Is Cloud Atlas a good book or a great one?
David Mitchell’s Cloud Atlas is a behemoth, and it asks a lot out of its readers. To qualify, Cloud Atlas isn’t an extraordinarily long novel – it’s only a little over 500 pages – but its story spans across centuries, styles, genres, and characters. It’s a book that is either revolutionary or gimmicky, based on whether you think its structure works. Cloud Atlas is divided into 6 novellas, each interrupting the preceding story so that the structure is that of a Russian nesting doll (stories inside one another). In the middle of the novel is nested the last (chronologically) story of the 6. After this story, the novel winds back down, finishing each interrupted story in reverse chronological order until the final pages dealing with the earliest story.
Mitchell admits in much (through his character, Robert Frobisher, who composed a musical composition mirroring the structure of this novel) that his work could either be a work of genius or a tremendous folly: a revolution or a gimmick. After mulling the novel around in my head, I’m convinced that Cloud Atlas lies somewhere in the middle. I’ve thought more about this novel than any other in a long while. Its structure is both playful and daunting, and it asks a lot of the read to abruptly stop a story and move on without any sort of conclusion.
If the 6 novellas of Cloud Atlas were published separately, or even in a normal anthologized fashion, I don’t think that they would have received the amount of attention that they have. Each of these stories are good – they range from fair to very good, but never fantastic. It’s hard to say that Cloud Atlas is better than the sum of its parts because there are just so many parts lying around, but because of its structure, it somehow becomes more than just six loosely connected stories.
I’ve struggled with the question of whether or not Cloud Atlas is great literature, and more specifically, if it’s something that will leave a lasting impression on the literary landscape. All great literature has something important to say, and Cloud Atlas does include themes and ideas that speak to the human condition, and what’s important is that it does so by using its structure to make this point. Early in novel (in the second story), Robert Frobisher writes that “a half-finished book is a half-finished love affair.” It’s an easy statement to make but one more difficult to prove within the context of a book. Mitchell is able to prove Frobisher’s point by interrupting 5 of the stories in Cloud Atlas. When these stories’ threads pick back up (i.e., in the latter half of the book when readers are able to read the conclusion to one of the 5 novellas), there’s a great sense of relief and comfort.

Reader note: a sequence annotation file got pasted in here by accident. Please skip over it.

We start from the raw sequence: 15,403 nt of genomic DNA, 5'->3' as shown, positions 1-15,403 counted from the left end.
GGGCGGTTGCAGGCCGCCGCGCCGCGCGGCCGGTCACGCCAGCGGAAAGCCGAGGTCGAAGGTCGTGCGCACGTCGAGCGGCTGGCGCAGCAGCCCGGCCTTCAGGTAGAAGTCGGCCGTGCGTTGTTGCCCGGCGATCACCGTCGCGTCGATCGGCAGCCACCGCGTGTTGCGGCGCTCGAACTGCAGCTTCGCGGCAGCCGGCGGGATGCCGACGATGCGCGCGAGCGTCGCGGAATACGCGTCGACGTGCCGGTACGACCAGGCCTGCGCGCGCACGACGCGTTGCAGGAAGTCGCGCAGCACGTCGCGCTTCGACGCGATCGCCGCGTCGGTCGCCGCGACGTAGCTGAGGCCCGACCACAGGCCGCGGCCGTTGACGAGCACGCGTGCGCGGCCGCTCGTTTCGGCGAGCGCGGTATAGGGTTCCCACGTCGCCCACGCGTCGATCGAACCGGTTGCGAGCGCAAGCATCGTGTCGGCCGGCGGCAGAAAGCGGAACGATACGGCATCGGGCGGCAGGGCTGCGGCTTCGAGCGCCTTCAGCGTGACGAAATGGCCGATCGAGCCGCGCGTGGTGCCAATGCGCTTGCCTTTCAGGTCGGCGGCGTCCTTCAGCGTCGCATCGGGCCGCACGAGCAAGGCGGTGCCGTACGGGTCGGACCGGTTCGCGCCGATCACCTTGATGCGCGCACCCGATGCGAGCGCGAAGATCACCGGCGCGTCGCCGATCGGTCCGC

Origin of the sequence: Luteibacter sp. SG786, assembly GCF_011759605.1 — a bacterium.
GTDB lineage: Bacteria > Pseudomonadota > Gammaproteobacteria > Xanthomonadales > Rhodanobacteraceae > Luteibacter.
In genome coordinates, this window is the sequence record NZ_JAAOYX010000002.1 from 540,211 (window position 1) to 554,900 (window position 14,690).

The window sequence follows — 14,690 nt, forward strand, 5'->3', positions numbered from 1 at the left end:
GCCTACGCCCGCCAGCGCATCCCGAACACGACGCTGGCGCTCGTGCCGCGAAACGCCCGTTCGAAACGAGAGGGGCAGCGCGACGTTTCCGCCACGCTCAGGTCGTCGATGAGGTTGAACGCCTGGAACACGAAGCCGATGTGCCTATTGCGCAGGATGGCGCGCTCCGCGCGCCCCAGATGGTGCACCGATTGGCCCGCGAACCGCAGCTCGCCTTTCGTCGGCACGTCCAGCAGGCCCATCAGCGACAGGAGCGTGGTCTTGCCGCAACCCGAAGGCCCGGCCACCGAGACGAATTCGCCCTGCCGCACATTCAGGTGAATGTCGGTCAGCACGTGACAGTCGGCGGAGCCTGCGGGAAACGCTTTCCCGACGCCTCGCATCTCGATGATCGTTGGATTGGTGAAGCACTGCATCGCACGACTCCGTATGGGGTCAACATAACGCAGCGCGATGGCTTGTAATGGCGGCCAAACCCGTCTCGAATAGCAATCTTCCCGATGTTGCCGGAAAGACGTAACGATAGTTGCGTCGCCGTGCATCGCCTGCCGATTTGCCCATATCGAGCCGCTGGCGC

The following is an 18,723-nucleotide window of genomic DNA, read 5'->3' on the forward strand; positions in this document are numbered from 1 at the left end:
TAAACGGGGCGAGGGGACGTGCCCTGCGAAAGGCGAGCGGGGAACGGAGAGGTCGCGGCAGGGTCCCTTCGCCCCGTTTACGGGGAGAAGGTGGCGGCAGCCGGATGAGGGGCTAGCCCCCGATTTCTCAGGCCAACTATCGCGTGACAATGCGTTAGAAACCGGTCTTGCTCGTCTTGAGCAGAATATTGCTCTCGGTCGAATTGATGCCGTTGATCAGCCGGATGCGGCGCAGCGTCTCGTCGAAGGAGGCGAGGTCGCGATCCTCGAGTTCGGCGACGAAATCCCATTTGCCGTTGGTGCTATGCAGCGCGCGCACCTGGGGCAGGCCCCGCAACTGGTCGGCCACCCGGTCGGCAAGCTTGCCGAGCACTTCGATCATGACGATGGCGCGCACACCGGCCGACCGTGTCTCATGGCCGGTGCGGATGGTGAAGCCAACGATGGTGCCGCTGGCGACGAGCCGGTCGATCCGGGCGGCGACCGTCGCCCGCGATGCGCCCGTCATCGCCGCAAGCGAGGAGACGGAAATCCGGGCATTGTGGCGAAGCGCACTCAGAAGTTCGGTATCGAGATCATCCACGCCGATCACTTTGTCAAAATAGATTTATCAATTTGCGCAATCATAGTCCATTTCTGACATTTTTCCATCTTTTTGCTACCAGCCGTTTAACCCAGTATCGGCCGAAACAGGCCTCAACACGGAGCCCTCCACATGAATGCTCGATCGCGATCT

### Some slight spoilers ahead ###
The structure of Cloud Atlas also allows for the readers to see pre-established settings in a new context. When readers witness the slavery and cannibalism in the earliest story, it is a gross taboo. These indecencies to humanity feel like bizarre, disgusting acts that are in no way normal to human nature. By the final pages of the novel, however, these same acts feel less bizarre, and in many ways part of the human experience. Cannibalism takes place in Sonmi’s story, in Zachry’s story, and in Ewing’s. Slavery, captivity, and the fight for freedom of some sort also takes place in every story. Human behavior guided by war (or the threats of war) takes place in every story. These motifs aren’t always readily apparent, but because readers go through each time period before finishing a story, perspectives change upon returning to the last half of each story. If the structure of Cloud Atlas were that of a traditional collection of novellas, the reader would miss out on some of these motifs. No doubt after reading some of these stories, readers would pick up on the recurring themes of freedom and warfare, but the nested structure of Cloud Atlas allows the reader to notice and rediscover these ideas in real time.
The idea that human struggles never change is emphasized not only by the structure of Cloud Atlas but also by its style. The six protagonists of the novel all have very different backgrounds, settings, philosophies, and motivations, and each of them appear in a story that is told in a different way. These differences are enhanced by the varieties of styles, languages, and genres that are used throughout the novel. Each story is incredibly different from the next. What links these stories is the above mentioned themes and ideas. These themes are presented implicitly as constants in human nature, and the fact that they are apparent for not only a lawyer on a galleon in 1849, but for an elderly book editor trapped in a retirement home in 2012, or a human clone in North Korea over 100 years from now, only emphasizes how constant these things actually are.
The problem with Mitchell’s structure of Cloud Atlas is that the first half of the novel is just a fairly good one. The last half is a great one. Not only are readers able to requite with their unrequired love affairs, but they are also able to draw the connections between the stories. Up until the middle of Cloud Atlas, the stories are featured as being distinctly from one another. As each story closes, it becomes apparent that these stories really weren’t so different from one another at all.
While I have no doubt that some readers will believe Cloud Atlasto be a gimmicky pretentious mess, I think Mitchell does more than prove that to tell the story that he wanted to tell, he needed to tell it in this nested structure. By the end of the book, what was a gimmick becomes a necessity. Telling Cloud Atlas in chronological order would break it or render it ineffective; it would turn a great book into a moderately good one. At its best,Cloud Atlas tears down the convention of storytelling and shows that any and everything is possible in literature.